Amanda Hansen loves pink. “I’m naturally a pink frilly girl. All my things are pink. Everything I buy is always a bit Barbie-like,” she says.

Ms. Hansen, a graphic designer in Tacoma, Wash., infused her home with colors worthy of Barbie’s dream house. Its Smeg appliances are pink. The floral wallpaper in the dining room is purple and pink. There are pastel hues throughout the house.

But the piece de resistance is in the backyard: an authentic Barbie oasis. Ms. Hansen, 31, installed a bright pink above-ground pool there — bought $150 on Amazon — and made herself a shaded spot with a banana leaf-patterned umbrella. The paving stone is painted pink. The only space still free awaits a hut with a pink thatched roof with a white curtain with…pink stripes.

“Barbiecore” (a portmanteau of Barbie and décor), which showcases a color palette like hot pink, fuchsia, and magenta, is popular in home decor, driven by the release of the Barbie movie.

According to image-sharing site Pinterest, searches tagged “Barbie aesthetic bedroom” increased 1135% between May 2022 and May 2023. Other searches for hot pink decor (bathrooms, kitchen cabinets, etc.) are also on the rise, says Swasti Sarna, Pinterest’s global data director.

Hot pink ties in with maximalism, which has recently made a comeback as a reaction to the minimalist aesthetic that has dominated Instagram for a very long time. During the pandemic, people have tapped into their personal tastes: disco balls, handmade tiles, etc.

When Mrs. Hansen got married six years ago, she tried the country house style. “It wasn’t me, I realized; I was trying to be mature,” she said. “It took me one of these mornings, three or four years ago, I started painting the walls. It hasn’t stopped since. »

In Nashville, Tennessee, Beverly Griffith has always loved pink and incorporated it into her decor when she purchased her home in 2017. “Millennial pink really just isn’t pink enough for me,” says Griffith, 42. The pink and white bathtub in her bathroom is adorned with a bright pink shower curtain. She painted her appliances the same color when she remodeled her kitchen.

At the start of the pandemic, when she quit her job as a bartender, Ms Griffith painted the exterior of her home in three vibrant shades of pink. The house caused a stir on social media. She rents it out as a studio, by the day, to musicians and artists. “Since my house is pink, people have told me or written on social media that they were embarrassed before to say they liked pink,” Ms. Griffith said. “I am thanked for being so openly and frankly rosy. »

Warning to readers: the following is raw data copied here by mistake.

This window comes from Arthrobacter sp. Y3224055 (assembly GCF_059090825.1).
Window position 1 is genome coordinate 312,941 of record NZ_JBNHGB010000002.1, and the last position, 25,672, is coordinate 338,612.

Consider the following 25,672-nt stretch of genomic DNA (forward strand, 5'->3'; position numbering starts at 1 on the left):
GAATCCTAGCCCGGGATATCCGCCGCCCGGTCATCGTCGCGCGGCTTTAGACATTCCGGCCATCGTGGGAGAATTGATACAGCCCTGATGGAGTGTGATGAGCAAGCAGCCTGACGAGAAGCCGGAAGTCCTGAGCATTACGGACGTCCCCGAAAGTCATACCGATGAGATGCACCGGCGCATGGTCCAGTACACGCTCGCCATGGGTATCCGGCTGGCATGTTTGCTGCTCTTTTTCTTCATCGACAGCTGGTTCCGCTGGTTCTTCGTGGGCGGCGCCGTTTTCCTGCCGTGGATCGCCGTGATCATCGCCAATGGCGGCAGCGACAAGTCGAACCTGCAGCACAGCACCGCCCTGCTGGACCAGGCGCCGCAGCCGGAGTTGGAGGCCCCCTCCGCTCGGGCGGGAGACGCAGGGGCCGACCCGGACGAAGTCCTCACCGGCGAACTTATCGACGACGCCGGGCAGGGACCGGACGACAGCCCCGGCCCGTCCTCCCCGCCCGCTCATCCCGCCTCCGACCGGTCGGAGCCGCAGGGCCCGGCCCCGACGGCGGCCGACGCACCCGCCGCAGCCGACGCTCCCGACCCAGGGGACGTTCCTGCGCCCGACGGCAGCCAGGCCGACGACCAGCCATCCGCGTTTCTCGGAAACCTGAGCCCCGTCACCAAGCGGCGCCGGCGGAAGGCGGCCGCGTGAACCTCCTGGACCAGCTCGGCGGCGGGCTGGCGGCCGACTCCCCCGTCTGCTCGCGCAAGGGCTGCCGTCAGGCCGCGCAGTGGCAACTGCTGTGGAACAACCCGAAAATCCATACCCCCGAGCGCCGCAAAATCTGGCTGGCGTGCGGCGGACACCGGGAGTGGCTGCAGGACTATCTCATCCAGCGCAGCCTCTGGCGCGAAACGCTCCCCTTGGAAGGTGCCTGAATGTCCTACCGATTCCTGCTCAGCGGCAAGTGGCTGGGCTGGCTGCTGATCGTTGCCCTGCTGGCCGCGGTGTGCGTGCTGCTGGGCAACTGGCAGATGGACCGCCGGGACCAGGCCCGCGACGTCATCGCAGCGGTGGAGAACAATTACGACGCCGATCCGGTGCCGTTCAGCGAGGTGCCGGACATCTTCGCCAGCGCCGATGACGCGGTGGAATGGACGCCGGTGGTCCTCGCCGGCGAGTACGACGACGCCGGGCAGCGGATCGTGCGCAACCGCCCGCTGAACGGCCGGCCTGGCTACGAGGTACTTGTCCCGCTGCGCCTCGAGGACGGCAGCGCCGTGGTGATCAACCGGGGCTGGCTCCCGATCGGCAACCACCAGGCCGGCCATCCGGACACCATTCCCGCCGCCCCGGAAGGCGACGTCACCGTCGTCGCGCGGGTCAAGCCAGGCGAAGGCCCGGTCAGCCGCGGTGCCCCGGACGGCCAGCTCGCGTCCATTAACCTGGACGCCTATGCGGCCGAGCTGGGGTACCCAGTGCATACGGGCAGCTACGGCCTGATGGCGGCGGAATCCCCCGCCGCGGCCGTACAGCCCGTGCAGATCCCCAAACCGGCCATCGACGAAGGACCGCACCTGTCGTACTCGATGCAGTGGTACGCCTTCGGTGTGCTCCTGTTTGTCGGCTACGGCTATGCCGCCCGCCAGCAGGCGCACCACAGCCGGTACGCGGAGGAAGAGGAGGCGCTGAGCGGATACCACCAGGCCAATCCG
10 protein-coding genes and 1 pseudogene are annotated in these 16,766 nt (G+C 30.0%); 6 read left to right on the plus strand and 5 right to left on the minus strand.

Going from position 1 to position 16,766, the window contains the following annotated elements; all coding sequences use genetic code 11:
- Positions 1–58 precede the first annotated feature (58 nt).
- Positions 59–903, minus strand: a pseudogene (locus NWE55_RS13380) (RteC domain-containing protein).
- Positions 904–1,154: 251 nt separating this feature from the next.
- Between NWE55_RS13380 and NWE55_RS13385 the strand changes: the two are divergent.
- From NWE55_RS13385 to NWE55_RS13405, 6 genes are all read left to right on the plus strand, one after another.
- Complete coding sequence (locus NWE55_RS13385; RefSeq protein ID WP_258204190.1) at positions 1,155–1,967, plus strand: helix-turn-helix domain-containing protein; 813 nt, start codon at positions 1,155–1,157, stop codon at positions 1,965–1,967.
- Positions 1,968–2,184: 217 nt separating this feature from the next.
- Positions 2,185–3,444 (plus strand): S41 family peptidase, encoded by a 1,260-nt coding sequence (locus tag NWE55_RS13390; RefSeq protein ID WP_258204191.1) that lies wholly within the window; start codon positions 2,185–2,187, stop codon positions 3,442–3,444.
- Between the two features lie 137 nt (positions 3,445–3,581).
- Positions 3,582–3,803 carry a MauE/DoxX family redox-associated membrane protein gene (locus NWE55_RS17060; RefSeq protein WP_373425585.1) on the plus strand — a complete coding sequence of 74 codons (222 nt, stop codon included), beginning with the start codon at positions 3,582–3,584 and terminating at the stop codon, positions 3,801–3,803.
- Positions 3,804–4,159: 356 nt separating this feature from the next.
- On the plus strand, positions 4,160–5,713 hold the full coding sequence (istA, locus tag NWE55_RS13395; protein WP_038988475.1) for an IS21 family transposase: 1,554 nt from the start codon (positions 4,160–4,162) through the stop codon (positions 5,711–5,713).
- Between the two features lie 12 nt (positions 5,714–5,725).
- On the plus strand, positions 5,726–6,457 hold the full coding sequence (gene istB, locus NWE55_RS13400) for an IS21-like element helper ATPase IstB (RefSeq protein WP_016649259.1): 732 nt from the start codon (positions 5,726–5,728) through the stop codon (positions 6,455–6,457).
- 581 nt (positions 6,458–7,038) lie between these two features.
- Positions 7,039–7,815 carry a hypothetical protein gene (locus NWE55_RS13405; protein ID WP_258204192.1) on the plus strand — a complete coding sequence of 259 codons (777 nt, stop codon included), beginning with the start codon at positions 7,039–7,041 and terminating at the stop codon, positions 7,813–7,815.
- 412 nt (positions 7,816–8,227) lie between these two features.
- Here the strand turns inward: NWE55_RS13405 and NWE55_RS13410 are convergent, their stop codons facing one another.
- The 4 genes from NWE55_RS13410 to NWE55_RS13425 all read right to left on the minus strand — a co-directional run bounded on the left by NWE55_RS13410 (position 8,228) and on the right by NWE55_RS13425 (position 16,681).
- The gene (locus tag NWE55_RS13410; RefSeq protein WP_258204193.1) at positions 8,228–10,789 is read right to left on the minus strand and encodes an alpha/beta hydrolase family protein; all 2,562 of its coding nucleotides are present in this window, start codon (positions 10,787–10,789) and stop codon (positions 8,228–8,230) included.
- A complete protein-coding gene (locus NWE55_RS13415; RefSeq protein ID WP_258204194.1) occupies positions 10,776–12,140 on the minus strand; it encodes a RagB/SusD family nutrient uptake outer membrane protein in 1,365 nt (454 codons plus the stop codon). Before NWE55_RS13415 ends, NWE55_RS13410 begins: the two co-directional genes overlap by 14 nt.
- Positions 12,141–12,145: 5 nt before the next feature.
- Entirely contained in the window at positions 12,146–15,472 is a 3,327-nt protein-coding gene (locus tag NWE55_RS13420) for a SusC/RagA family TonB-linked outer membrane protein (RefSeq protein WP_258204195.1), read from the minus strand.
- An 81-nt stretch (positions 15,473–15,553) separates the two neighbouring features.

Pink is considered a feminine color, but it hasn’t always been so. According to the Color Psychology website, in the 18th century, boys wore pink, then seen as a transitional color to the red of military uniforms. Pink became a girlish color later. Hot pink caused a stir when Italian fashion designer Elsa Schiaparelli launched her shocking pink in 1937.

In fact, the first Barbie doll from 1959 didn’t wear pink, but a black and white herringbone swimsuit. “The universal association of pink with Barbie began in the 1970s, when we adopted predominantly pink packaging to identify the brand,” said Kim Culmone, vice president at Mattel and head of Barbie doll fashion. Barbie shades of pink have evolved over the years. In 2008, cosmetics company Pantone launched a “Barbie Pink” color.

With the release of the Barbie movie, brands are jumping on the bandwagon. In 2022, furniture maker Joybird collaborated with Mattel to mark the 60th anniversary of Barbie’s dream house. This month, Joybird is launching a collection that includes dark pink-magenta sofas and armchairs.

Gifty Walker, director of business promotion at Joybird in Los Angeles, notes that Joybird found success in 2016 with a hot pink sofa. Today, hot pink is everywhere: customers are moving away from traditional greys, browns and tans.

For 30-year-old model Jasmine Mitchell, her bright pink decoration reconnected her with the child in her.

When she moved from Dallas to Los Angeles in 2021, she decorated the living room of her apartment pink. Her first purchase for the living room was a hot pink velvet armchair with gold legs. At night, the LED bulbs that frame the windows cast a pink glow.

“I like other pinks, but hot pink is special. He is electrifying. He makes me happy and makes me feel alive,” Ms. Mitchell said. “I let my inner child guide me. »

That’s it ! Barbie’s DreamHouse, all dressed in pink, has been rented out and four lucky visitors are partying there this weekend. The three-story Malibu abode, complete with infinity pool, dance floor and closet stocked with costumes, was advertised on the Airbnb site as a stunt following the release of the Barbie movie. The price for a stay? Zero dollars! Because as one can read in a press release: “Ken was responsible for setting the rate and mathematics is not his cup of tea!” To hope to stay there, participants had to go to the rental site on July 17, at 10 a.m. The DreamHouse was first rented out in 2019.